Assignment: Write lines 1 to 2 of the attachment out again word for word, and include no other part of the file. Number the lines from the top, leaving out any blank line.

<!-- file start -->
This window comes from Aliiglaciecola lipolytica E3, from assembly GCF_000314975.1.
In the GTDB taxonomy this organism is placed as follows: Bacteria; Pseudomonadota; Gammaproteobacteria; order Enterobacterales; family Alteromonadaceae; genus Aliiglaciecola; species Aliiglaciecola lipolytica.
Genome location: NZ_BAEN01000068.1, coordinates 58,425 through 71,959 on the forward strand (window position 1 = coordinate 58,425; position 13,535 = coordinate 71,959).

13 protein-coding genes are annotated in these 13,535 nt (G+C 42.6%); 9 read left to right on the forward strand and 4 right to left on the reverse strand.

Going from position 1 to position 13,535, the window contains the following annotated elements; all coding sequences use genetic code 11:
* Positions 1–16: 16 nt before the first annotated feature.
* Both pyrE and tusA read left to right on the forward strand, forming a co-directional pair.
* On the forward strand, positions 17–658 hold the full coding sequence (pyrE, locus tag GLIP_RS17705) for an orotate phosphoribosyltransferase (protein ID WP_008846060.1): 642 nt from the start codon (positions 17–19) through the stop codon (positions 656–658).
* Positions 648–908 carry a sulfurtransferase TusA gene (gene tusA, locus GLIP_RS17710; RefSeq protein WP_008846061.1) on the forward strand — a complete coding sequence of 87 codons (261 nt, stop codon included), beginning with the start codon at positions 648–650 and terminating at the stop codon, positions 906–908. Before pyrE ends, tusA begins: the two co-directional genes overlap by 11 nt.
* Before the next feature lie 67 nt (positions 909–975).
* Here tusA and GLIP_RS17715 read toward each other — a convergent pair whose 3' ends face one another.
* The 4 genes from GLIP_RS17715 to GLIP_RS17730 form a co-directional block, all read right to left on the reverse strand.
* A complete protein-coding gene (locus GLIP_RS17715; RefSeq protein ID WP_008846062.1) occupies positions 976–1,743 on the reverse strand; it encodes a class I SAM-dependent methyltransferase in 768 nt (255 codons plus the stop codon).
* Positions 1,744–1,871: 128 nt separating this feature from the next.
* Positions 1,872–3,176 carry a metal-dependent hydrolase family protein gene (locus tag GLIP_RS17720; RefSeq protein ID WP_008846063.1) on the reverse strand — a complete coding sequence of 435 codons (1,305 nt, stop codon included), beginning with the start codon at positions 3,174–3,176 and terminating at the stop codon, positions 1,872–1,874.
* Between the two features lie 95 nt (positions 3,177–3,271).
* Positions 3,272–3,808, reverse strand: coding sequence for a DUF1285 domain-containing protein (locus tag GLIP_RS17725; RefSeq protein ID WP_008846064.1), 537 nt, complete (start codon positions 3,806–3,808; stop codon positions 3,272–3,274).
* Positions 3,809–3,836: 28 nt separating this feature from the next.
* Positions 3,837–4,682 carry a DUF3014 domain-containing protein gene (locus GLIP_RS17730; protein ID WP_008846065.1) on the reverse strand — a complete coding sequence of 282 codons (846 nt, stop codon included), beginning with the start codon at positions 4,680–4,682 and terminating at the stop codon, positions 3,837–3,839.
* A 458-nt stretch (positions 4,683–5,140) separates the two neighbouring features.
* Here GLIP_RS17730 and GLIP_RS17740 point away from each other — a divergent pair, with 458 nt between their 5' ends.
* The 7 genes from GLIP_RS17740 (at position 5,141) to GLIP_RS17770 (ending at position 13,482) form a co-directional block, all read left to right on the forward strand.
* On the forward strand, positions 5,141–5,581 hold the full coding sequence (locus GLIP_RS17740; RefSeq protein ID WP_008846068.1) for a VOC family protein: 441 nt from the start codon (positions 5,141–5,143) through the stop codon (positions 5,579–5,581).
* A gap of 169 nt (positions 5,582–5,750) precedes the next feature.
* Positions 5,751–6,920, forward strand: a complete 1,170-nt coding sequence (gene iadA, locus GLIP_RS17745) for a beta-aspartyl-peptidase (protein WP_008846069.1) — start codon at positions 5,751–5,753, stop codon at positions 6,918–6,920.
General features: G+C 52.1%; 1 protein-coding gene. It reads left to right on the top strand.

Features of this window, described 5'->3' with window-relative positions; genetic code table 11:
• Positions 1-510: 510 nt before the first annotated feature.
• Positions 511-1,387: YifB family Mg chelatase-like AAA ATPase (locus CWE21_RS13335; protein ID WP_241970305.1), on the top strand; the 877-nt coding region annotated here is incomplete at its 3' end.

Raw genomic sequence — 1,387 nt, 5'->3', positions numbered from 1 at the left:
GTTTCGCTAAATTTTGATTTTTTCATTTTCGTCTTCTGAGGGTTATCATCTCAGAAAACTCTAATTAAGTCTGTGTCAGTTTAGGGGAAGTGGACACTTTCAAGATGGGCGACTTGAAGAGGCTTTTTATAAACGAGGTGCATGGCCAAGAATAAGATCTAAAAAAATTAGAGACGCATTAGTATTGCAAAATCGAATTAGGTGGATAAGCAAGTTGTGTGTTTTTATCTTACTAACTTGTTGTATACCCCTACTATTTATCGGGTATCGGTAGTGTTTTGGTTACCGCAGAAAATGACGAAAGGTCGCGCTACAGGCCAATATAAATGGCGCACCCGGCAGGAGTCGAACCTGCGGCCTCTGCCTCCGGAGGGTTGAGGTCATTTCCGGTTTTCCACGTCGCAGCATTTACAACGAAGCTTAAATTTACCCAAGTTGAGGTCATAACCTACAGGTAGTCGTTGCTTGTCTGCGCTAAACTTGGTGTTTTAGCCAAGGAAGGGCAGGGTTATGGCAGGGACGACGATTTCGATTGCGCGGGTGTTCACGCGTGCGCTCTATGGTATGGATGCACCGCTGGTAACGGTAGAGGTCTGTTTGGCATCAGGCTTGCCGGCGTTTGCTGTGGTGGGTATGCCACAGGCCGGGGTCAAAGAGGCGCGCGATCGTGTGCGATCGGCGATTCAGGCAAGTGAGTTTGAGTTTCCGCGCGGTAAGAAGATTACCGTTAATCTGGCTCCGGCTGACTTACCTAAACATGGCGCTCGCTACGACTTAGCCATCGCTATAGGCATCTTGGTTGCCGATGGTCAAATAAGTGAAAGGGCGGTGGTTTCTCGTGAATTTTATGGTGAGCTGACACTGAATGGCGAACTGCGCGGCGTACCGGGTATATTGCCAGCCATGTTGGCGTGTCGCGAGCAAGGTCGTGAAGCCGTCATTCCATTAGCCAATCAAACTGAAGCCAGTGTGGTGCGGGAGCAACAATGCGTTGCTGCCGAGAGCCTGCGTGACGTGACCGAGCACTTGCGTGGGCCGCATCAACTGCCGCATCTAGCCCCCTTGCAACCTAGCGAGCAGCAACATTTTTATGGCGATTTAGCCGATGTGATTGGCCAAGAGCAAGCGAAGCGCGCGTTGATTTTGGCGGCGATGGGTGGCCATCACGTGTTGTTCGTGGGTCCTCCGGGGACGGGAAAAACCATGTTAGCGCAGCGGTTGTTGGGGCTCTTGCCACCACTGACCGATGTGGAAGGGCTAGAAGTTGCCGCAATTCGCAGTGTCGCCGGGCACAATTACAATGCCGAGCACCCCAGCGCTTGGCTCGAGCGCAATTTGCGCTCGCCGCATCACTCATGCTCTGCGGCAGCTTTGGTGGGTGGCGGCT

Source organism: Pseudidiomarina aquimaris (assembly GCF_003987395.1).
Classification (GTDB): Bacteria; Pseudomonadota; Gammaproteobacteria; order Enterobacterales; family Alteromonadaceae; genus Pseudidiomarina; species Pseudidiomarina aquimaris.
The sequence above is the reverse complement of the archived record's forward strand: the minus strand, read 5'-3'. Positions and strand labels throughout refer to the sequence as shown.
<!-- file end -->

This window comes from Aliiglaciecola lipolytica E3, from assembly GCF_000314975.1.
In the GTDB taxonomy this organism is placed as follows: Bacteria; Pseudomonadota; Gammaproteobacteria; order Enterobacterales; family Alteromonadaceae; genus Aliiglaciecola; species Aliiglaciecola lipolytica.